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“Everything’s going to be O.K.”

Highway in Pennsylvania: While on the road to Cleveland with my wife and twin girls, a nefarious odor fills the cabin of our rented Dodge minivan. A quick scan via the rear view mirror reveals that I’m the only conscious soul in the vehicle. Nonetheless, it’s evident that someone has suffered a massive diaper blow-out. A mere seconds later, Penny erupts with a demonic cry. I consider rousing my wife for damage control, but rest is paramount. There is a moment of sheer panic; then, off in the distance, I see the welcoming logo of a Flying-J, and I think: “Everything’s going to be O.K.” I burst through the sliding doors of the Flying-J like a paramedic ushering a gunshot victim. As I brush past the cashier, a friendly voice attempts to deliver a trite greeting. I avoid eye contact, and march directly to the men’s room. A mere seconds later, I reemerge with beads of sweat partially masking my vision. I take a moment to wipe my glasses and calm myself. Joan happens to be the daytime manager. “Yes, we have a changing table in the women’s restroom,” replies Joan. “Can I go in there? It’s an emergency,” I plead. As Joan ponders how to resolve this modern dilemma, a drop of liquid poop oozes down Penny’s leg. Without another word, Joan grabs a “closed for cleaning” sign and clears the women’s restroom. A loan middle-aged woman exits in distress. Joan shouts “all clear” before giving me the green light. I hurriedly cross the threshold into foreign territory, but still mindful of the historic moment. The women’s room has a familiar feel but with subtle differences— like an alternate reality. As I pull down the changing table, I hear Joan apologizing “for the inconvenience.” I place Penny on the board like a slab of meat, and focus on the task at hand. Instinct takes over. “This is why you practice,” I think to myself. I triumphantly bound from restroom a few minutes later. To my surprise, a line of women has already formed. I can feel the tension in the air. I want to run and hide, but my path is obstructed. As I hesitantly step forward, the women part like the red sea. A collective swoon fills the gap as they fawn over my happy blue-eyed angel. I think to myself, “The lack of changing stations is a struggle for dads, but the lack of bathroom access for women is a powerful reminder of the oppression in which all women are perpetual victims — kept in a subordinate position by the iron fist of patriarchy.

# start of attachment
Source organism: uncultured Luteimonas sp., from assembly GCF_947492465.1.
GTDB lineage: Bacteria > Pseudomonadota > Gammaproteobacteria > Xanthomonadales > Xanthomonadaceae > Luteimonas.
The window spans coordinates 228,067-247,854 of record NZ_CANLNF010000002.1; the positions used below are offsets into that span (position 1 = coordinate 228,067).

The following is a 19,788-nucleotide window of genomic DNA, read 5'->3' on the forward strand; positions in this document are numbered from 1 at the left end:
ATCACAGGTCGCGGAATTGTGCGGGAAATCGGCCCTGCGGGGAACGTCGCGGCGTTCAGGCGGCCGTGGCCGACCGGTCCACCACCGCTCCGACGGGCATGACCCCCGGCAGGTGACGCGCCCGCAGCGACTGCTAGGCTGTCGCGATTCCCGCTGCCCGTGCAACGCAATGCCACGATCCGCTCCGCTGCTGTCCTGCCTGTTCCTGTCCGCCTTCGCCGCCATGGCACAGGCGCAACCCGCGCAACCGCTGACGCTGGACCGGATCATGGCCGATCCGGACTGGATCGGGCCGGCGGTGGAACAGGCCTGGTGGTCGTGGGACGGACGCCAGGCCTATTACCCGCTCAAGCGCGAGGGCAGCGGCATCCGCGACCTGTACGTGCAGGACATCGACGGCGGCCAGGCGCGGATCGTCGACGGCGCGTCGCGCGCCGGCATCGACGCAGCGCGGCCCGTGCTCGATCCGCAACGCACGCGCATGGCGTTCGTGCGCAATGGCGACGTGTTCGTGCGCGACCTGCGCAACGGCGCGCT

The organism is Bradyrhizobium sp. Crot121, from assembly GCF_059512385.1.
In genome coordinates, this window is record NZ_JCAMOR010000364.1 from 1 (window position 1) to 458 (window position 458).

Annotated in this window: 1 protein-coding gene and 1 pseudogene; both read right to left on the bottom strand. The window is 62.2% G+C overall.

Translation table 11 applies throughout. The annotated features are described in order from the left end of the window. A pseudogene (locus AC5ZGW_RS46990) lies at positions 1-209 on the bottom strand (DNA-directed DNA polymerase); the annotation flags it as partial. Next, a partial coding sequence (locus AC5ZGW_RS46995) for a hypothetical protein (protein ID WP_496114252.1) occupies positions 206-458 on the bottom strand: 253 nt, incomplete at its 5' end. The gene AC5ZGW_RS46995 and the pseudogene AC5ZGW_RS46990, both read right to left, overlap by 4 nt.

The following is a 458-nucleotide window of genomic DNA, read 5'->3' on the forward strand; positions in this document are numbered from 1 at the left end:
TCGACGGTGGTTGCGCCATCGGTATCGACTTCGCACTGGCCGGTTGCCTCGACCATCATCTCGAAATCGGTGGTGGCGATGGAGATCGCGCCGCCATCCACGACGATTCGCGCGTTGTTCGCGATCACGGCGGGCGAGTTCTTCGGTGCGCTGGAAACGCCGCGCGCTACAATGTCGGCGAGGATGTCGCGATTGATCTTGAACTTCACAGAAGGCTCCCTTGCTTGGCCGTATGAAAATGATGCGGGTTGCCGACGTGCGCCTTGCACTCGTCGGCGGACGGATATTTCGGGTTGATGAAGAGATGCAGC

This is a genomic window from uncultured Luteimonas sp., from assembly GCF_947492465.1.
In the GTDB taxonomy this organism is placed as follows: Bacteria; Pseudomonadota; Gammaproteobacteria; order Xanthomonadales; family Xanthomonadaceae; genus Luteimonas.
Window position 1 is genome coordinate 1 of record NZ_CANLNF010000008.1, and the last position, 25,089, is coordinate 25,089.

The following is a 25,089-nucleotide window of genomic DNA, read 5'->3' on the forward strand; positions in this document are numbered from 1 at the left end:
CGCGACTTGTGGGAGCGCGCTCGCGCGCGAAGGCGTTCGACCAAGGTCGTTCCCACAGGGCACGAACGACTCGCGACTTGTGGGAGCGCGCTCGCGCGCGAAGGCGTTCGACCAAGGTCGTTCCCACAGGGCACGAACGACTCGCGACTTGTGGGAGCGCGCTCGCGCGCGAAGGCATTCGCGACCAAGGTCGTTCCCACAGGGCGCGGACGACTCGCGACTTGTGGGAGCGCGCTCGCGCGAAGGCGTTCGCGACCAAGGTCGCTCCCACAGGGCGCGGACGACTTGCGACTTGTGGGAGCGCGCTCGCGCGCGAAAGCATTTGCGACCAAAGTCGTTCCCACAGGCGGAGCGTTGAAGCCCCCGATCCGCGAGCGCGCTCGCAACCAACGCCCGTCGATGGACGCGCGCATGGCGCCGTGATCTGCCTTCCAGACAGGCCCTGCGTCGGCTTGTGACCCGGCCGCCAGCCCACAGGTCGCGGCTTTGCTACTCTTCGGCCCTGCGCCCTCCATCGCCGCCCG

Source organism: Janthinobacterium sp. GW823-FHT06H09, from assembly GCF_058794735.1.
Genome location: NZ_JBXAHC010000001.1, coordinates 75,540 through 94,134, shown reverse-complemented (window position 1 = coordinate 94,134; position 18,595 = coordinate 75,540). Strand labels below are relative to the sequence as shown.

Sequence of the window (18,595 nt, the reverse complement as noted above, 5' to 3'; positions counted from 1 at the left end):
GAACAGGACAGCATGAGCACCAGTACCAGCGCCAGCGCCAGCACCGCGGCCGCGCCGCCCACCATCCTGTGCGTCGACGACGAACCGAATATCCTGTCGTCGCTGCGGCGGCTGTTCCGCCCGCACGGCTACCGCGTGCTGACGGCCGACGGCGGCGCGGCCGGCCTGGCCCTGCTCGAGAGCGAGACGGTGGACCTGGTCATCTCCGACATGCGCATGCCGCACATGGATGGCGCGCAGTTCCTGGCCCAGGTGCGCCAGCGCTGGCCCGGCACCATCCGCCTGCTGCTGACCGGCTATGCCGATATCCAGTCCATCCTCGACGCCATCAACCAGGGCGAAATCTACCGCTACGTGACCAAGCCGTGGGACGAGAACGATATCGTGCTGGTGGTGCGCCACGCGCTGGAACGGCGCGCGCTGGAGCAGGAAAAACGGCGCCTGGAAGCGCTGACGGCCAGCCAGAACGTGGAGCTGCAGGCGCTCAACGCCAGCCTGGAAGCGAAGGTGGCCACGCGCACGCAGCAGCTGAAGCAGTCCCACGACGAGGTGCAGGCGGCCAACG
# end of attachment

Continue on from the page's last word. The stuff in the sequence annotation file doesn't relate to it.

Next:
1 thought on ““Everything’s going to be O.K.”

  1. I would recommend it for reading to the New York bestsellers list………………….

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